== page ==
Load up

There are places to be seen. This is a roadside stop along Alaska’s famed James W. Dalton Highway in 2010. Not our rig, by the way. Photo by Steve Martaindale.

After having our RV sit in the same spot some 362 days, Leah and I hooked it to the pickup last Wednesday and pulled out of the park that, because of the COVID-19 pandemic, stretched from serving as our winter home to our year-round home.

We then drove some 900 yards, according to Google maps, to get its state safety inspection. We then returned the trailer to its same spot – actually, about six inches farther back and two inches more toward the starboard side.

Why is that a big deal?

It means we’re getting ready to hit the road.

In a pandemic?

It was not an easy decision to make. We have been aggressive about protecting ourselves (and others) ever since the virus became a reality. In the world of, “Lead, follow, or get out of the way,” we’ve tried to stay out of the way.

We’ve ordered stuff online and utilized curbside pickup at several businesses, something for which we are most thankful. We’ve visited our daughter and her family only at a distance … no hugging allowed … partly because our son-in-law works in medicine and cannot be considered virus-free. Therefore, neither can his wife or son.

But we did finally make some doctor’s appointments recently and we’ve done a small amount of interacting with the real world again, to the point we feel we can control much of our exposure and it seems most businesses, if not people, are taking it seriously.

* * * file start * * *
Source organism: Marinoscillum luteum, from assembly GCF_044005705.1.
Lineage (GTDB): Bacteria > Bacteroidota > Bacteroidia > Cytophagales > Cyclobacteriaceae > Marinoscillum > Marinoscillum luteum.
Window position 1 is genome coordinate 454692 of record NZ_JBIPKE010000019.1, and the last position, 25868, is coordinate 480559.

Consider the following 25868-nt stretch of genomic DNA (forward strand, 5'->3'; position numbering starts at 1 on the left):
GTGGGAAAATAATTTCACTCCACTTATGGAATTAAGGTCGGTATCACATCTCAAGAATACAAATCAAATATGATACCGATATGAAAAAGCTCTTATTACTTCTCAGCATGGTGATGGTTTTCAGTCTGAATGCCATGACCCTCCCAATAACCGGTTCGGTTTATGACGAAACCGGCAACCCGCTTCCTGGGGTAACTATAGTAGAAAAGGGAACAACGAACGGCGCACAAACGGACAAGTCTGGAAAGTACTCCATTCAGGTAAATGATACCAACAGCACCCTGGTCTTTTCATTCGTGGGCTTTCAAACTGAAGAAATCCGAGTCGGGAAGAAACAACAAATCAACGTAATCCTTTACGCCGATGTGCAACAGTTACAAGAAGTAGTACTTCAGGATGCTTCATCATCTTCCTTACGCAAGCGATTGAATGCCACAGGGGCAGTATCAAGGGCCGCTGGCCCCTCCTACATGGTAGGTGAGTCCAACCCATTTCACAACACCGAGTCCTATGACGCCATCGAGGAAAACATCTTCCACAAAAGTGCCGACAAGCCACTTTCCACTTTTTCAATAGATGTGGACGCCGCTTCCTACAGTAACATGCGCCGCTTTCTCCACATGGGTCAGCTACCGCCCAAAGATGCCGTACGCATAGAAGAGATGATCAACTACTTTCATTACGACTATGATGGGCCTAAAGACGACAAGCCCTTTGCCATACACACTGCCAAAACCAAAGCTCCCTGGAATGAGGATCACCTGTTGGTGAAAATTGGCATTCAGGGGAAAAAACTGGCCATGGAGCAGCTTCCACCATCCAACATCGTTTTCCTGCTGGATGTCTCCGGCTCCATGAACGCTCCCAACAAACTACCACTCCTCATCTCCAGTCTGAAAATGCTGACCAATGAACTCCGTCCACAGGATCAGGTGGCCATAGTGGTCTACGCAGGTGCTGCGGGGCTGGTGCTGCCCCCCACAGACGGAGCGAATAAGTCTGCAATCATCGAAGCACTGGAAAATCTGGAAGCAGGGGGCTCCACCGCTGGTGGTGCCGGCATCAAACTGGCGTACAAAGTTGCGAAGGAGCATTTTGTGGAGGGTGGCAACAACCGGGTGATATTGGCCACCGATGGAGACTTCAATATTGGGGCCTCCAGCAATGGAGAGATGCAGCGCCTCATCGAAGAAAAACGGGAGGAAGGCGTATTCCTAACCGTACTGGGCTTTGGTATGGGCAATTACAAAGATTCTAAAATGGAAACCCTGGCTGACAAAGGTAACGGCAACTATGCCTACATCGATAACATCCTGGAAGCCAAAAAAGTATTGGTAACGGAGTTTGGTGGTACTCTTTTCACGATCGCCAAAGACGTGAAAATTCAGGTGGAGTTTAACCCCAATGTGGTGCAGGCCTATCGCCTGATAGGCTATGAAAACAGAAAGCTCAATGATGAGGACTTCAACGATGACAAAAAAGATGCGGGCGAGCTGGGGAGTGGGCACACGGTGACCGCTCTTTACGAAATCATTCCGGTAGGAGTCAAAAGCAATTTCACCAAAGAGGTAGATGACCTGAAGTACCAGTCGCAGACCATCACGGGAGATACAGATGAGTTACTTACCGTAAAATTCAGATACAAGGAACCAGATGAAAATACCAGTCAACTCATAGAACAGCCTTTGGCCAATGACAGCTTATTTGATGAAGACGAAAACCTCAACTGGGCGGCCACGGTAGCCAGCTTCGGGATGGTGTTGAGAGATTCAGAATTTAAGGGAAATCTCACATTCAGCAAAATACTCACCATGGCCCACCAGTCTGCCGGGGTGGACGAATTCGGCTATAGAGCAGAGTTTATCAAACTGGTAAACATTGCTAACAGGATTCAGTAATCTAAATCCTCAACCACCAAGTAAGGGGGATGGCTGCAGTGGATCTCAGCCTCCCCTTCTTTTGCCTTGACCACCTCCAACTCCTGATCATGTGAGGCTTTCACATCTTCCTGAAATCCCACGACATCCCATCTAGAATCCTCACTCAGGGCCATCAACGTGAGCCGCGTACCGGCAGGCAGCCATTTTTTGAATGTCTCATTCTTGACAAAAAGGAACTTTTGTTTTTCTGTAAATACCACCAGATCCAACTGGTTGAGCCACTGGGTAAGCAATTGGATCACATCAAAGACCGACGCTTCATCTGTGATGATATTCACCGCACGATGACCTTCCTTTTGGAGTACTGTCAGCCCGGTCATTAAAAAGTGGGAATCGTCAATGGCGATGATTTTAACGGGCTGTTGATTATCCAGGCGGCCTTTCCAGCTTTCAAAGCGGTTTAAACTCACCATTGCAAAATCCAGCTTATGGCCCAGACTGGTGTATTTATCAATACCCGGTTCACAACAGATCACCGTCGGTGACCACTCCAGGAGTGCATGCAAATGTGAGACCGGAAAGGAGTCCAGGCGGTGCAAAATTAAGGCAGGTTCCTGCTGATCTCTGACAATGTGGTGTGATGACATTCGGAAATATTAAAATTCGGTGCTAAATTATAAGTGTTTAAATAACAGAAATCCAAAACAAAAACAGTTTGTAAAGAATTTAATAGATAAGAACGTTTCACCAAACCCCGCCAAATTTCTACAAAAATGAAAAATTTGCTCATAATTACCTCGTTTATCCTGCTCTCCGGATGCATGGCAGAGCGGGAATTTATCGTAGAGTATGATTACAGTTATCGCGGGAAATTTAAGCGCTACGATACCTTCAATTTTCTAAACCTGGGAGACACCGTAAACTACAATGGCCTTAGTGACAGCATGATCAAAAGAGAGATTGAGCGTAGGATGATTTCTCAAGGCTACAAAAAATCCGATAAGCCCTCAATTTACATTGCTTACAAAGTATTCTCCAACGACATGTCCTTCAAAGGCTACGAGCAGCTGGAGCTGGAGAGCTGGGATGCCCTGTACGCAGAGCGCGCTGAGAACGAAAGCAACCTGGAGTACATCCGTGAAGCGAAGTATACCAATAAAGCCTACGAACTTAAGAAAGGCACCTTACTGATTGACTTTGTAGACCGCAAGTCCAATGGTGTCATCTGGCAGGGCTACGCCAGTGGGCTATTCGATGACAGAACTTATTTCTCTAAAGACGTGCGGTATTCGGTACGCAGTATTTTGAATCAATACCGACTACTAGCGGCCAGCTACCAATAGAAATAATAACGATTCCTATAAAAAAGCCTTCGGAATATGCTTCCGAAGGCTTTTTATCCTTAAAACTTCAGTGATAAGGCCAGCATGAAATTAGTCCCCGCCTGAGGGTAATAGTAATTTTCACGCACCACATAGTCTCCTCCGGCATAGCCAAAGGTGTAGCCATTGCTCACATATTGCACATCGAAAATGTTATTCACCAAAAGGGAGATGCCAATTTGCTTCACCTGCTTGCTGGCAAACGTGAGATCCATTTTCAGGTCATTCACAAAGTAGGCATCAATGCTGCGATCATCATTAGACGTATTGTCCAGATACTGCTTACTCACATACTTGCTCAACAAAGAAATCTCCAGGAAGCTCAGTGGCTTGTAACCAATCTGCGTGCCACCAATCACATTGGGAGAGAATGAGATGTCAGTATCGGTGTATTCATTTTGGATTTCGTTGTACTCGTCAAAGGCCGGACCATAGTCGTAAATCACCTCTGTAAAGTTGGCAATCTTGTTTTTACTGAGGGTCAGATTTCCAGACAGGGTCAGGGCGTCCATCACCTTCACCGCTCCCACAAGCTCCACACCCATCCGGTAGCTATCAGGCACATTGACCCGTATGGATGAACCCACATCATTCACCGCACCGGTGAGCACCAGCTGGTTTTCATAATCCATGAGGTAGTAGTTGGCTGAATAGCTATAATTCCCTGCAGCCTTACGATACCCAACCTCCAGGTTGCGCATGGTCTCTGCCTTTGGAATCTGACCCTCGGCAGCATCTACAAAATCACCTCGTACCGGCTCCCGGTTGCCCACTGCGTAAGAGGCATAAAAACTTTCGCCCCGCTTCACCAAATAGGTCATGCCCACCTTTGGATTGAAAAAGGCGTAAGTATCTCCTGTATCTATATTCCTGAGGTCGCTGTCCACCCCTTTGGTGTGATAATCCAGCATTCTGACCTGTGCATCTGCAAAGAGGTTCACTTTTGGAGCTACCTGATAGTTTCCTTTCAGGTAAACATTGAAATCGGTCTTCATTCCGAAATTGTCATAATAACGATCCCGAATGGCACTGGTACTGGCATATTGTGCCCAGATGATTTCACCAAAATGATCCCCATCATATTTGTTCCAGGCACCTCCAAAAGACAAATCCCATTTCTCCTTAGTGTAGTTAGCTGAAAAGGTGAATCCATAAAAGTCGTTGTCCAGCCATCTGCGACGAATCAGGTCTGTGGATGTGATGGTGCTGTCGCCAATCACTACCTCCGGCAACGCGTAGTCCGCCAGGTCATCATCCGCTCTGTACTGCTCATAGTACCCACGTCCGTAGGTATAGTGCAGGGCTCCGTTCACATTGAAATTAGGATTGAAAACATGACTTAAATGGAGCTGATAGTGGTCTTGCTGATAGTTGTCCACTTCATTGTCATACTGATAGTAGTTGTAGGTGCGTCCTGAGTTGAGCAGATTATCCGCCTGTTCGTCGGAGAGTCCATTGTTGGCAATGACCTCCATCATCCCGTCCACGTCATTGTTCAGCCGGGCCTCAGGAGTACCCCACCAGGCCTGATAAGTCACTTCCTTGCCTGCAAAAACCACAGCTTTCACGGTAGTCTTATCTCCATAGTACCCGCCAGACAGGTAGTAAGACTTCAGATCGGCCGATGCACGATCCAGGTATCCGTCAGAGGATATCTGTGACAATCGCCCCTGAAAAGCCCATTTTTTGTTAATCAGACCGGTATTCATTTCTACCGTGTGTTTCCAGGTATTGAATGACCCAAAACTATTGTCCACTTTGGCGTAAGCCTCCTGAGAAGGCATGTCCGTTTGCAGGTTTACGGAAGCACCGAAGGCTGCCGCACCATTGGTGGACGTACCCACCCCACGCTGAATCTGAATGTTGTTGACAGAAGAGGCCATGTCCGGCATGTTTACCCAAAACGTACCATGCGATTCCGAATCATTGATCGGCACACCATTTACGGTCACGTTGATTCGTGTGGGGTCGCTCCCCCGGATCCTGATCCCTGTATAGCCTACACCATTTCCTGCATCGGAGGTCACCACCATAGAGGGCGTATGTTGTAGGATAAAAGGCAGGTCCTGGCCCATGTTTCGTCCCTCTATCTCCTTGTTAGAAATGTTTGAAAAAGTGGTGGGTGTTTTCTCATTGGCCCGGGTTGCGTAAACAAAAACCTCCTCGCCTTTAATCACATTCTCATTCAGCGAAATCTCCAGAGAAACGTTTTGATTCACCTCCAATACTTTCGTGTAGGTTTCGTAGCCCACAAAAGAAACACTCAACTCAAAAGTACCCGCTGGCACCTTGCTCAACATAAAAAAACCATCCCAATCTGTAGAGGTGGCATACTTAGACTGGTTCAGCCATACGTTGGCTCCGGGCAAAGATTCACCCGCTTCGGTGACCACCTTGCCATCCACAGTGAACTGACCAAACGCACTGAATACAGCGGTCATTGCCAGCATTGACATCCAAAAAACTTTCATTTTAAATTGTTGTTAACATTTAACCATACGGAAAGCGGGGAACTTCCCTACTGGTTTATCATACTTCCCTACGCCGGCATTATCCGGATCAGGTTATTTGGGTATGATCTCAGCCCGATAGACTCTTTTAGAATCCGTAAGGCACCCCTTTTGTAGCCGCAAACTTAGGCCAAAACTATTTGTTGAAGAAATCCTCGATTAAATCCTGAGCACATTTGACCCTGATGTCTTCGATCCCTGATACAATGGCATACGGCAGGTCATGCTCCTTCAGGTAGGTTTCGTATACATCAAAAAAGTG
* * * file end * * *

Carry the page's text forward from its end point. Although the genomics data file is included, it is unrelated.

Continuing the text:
OK, OK … where to?

We plan to explore the life of snowbirds.

Most of you are familiar with the term for people who live up north in the summer but flee from the snow and toward warmer climates in the winter, much like migratory birds. In our home state, they are more diplomatically referred to by appreciative businesses and taxing entities as “winter Texans.”

Here’s a brief look at our plans, all secured with telephone reservations.

November: a creekside RV park near the wee seaside town of Sargent.

December: a more arid environment in Three Rivers, between San Antonio and Corpus Christi.

January: a more likely snowbird destination in Port Mansfield.

February: a full-fledged winter Texan park in Los Fresnos.

March: currently open, whether or not and where to be determined.

Doing research?

Ah, you know me well. Yes, we’ll be working on advice and tips for prospective snowbirds, as well as putting more work into this site since my latest novel is finished and due out soon.

To that point, we would love it if those of you with snowbird experience would light us up with ideas. What should we ask of our future camping friends? What advice can you contribute? What do you wish you had known in the beginning? Anything, basically. Send a message or use the Q&A form here.

Also, we welcome any suggestions about virus-safe activities in or around Sargent, Three Rivers, Port Mansfield or Los Fresnos. Let us hear it; you’re supposed to be part of this!

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